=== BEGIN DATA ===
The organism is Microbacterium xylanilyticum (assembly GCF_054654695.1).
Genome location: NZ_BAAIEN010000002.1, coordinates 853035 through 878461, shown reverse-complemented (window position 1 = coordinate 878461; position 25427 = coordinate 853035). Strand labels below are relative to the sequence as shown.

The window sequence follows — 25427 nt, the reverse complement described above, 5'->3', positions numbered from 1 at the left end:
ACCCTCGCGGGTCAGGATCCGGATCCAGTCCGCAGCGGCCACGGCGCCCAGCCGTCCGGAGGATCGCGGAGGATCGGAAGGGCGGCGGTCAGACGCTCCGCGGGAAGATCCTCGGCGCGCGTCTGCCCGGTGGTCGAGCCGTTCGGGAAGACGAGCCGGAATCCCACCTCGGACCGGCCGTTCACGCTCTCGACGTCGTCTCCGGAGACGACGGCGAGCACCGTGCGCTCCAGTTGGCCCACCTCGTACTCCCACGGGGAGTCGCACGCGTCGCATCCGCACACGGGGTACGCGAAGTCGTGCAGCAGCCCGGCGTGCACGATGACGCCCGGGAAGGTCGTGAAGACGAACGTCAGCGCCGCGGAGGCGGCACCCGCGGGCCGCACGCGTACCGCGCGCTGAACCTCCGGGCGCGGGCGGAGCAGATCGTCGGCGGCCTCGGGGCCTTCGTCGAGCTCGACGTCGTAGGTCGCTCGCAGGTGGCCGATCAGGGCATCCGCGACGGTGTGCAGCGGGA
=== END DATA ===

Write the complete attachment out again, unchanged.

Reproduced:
The organism is Microbacterium xylanilyticum (assembly GCF_054654695.1).
Genome location: NZ_BAAIEN010000002.1, coordinates 853035 through 878461, shown reverse-complemented (window position 1 = coordinate 878461; position 25427 = coordinate 853035). Strand labels below are relative to the sequence as shown.

The window sequence follows — 25427 nt, the reverse complement described above, 5'->3', positions numbered from 1 at the left end:
ACCCTCGCGGGTCAGGATCCGGATCCAGTCCGCAGCGGCCACGGCGCCCAGCCGTCCGGAGGATCGCGGAGGATCGGAAGGGCGGCGGTCAGACGCTCCGCGGGAAGATCCTCGGCGCGCGTCTGCCCGGTGGTCGAGCCGTTCGGGAAGACGAGCCGGAATCCCACCTCGGACCGGCCGTTCACGCTCTCGACGTCGTCTCCGGAGACGACGGCGAGCACCGTGCGCTCCAGTTGGCCCACCTCGTACTCCCACGGGGAGTCGCACGCGTCGCATCCGCACACGGGGTACGCGAAGTCGTGCAGCAGCCCGGCGTGCACGATGACGCCCGGGAAGGTCGTGAAGACGAACGTCAGCGCCGCGGAGGCGGCACCCGCGGGCCGCACGCGTACCGCGCGCTGAACCTCCGGGCGCGGGCGGAGCAGATCGTCGGCGGCCTCGGGGCCTTCGTCGAGCTCGACGTCGTAGGTCGCTCGCAGGTGGCCGATCAGGGCATCCGCGACGGTGTGCAGCGGGA